At 7’0 245 with a 7’4 wingspan, Valanciunas is one of the biggest players in the NBA and he appears to have gotten even bigger in the offseason. Like many big men in their early 20’s, he is still filling out his frame and growing into his body. While he’s not an elite athlete, Valanciunas moves well for a player his size, which allows him to be an effective player on both ends of the floor. He is the rare center who can impact the game on offense and defense.

The offensive side of the ball is where Valanciunas has shown the most improvement at the World Cup, where he is getting the chance to be a featured player. Instead of using him primarily in the pick-and-roll game, Lithuania is making a concerted effort to pound the ball into him in the post. He has the size and strength to establish deep post position, the length to score over the top of defenders and the touch to get the ball softly on the rim.

Valanciunas is still far from a finished product with his back to the basket, but he is steadily improving that aspect of his game, to the point where opposing teams almost have to double him. The result is that he opens up the floor for the rest of Lithuania’s players, almost all of whom can knock down the three-point shot. With Motiejunas spreading the floor from the power forward position, they are a tough match-up for just about any team in the tournament.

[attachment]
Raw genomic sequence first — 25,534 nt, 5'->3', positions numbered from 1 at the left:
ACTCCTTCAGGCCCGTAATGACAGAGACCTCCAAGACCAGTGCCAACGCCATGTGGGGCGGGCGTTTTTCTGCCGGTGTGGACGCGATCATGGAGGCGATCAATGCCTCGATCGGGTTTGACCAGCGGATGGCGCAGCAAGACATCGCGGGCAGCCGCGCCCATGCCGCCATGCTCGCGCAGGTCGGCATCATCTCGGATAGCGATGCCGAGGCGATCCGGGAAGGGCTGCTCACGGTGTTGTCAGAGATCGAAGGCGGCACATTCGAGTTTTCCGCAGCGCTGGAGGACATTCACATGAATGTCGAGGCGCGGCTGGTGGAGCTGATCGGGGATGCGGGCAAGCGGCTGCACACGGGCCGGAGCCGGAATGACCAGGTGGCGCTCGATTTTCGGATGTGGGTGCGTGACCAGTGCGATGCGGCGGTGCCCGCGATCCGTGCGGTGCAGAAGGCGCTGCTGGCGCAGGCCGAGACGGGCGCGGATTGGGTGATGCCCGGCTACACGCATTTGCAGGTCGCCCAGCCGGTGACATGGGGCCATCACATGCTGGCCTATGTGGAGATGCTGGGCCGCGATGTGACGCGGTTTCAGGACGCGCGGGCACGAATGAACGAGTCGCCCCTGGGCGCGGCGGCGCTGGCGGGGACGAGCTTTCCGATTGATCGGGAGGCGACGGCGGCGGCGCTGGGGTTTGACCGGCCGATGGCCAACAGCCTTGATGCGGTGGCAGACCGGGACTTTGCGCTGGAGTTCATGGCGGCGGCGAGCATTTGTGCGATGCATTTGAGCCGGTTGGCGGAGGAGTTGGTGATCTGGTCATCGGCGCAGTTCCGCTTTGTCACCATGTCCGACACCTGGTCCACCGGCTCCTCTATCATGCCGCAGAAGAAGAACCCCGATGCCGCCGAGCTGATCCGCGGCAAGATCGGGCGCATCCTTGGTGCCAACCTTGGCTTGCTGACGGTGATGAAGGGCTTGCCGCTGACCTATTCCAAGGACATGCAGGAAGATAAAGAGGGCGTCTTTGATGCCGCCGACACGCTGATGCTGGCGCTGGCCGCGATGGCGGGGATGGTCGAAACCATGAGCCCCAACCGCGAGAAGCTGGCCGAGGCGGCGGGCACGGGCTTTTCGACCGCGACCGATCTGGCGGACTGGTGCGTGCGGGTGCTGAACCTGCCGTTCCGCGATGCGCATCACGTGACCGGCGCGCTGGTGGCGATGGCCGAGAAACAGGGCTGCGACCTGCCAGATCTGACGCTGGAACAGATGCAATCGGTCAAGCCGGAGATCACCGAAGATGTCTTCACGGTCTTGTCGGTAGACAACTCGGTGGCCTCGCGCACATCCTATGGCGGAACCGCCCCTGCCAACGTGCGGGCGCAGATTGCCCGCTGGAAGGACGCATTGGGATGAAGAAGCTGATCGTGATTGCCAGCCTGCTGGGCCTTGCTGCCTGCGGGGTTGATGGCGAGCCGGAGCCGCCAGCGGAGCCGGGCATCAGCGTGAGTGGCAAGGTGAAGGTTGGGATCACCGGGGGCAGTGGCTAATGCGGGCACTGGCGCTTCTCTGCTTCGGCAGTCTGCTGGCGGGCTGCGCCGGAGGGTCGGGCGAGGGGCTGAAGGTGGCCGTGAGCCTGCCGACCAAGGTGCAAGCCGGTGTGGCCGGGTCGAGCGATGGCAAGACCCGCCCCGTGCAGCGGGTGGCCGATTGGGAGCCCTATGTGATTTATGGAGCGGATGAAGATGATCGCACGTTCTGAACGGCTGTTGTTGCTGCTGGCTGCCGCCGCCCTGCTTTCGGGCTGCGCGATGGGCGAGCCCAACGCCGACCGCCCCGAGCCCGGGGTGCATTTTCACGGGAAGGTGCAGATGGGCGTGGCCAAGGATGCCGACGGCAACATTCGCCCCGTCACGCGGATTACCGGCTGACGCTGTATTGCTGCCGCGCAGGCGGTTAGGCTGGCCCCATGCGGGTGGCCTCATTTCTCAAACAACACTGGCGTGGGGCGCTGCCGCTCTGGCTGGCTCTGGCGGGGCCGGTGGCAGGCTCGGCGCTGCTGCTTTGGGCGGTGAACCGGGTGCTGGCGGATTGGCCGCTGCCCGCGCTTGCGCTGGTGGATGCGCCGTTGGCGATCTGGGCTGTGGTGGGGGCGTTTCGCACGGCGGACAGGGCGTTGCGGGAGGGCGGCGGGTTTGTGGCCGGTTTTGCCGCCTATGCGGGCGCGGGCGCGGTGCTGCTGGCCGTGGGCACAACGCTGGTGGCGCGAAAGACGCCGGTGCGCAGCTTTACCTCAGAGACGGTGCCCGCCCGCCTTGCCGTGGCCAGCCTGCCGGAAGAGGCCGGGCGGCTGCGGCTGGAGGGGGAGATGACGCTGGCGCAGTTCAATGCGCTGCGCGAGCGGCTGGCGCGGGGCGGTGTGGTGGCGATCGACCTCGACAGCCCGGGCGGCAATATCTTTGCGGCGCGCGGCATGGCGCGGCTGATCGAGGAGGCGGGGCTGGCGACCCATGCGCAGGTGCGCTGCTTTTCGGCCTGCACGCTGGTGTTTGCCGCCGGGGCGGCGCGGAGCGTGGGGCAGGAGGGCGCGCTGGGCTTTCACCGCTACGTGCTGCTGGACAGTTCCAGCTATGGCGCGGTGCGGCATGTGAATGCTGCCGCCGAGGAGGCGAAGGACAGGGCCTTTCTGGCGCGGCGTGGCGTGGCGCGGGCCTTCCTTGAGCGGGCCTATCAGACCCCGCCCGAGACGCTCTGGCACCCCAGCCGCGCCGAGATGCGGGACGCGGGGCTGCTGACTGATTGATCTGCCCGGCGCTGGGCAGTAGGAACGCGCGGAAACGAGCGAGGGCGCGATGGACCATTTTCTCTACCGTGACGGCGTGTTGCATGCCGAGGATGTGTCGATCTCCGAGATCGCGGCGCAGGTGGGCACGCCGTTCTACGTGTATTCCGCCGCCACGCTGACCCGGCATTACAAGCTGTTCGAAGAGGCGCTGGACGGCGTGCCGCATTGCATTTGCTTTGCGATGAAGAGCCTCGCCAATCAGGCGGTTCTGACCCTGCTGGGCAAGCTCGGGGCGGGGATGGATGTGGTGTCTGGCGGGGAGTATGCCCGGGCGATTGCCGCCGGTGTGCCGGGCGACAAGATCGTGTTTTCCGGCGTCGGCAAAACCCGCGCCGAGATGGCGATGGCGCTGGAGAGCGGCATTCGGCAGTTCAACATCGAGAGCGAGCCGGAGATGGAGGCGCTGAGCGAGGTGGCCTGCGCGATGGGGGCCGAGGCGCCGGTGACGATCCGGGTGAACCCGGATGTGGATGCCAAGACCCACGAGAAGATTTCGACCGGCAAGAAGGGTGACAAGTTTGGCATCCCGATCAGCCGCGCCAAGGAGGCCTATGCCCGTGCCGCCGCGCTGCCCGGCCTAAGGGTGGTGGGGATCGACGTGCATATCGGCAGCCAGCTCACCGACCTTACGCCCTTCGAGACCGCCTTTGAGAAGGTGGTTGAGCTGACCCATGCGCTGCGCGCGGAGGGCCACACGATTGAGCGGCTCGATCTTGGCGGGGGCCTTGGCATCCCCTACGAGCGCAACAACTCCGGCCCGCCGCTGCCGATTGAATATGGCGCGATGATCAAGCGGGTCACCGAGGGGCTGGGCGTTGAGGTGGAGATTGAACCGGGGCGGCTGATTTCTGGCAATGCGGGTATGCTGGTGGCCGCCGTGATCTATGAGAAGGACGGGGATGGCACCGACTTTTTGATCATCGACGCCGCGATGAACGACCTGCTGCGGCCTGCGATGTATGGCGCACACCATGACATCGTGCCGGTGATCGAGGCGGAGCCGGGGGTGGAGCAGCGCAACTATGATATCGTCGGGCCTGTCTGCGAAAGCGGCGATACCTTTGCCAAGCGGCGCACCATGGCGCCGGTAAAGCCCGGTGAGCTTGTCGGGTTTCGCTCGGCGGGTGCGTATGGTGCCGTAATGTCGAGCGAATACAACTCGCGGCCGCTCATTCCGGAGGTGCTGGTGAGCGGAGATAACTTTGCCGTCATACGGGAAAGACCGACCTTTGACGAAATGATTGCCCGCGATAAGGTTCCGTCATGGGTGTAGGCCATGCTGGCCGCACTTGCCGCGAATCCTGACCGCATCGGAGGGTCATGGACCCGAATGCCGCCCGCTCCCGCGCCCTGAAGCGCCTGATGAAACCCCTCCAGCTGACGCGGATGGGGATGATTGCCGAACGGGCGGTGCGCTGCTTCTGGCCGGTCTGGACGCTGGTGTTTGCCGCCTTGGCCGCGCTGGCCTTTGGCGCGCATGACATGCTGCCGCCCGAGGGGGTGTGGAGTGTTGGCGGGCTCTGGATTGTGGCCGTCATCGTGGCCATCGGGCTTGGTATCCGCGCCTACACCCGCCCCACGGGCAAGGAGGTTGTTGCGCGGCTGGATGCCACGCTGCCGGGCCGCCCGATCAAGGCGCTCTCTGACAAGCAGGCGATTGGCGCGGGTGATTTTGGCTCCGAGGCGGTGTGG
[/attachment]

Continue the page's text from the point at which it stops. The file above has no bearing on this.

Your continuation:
Even the Americans, who gave up 25 points and 8 rebounds to Mexico’s Gustavo Ayon in the round of 16, will have their hands full with Valanciunas. That is why Lithuania’s quarterfinal game with Turkey will be so intriguing, as they have one of the only big men in the World Cup (Omer Asik) with the size to bang with Valanciunas in the paint. Asik, one of the best post defenders in the NBA, will be a good test to see how far his individual offense has come.

What makes Valanciunas so interesting, though, is that he provides value on defense as well. Most guys with his ability to score in the paint can’t match his ability to protect the rim or vice versa. Asik is the perfect example - for as good as he is on defense, he’s a non-entity on offense. Valanciunas, on the other hand, can give the Lithuania 20+ points while also serving as the backbone of their defense. He makes everyone better on both sides of the ball.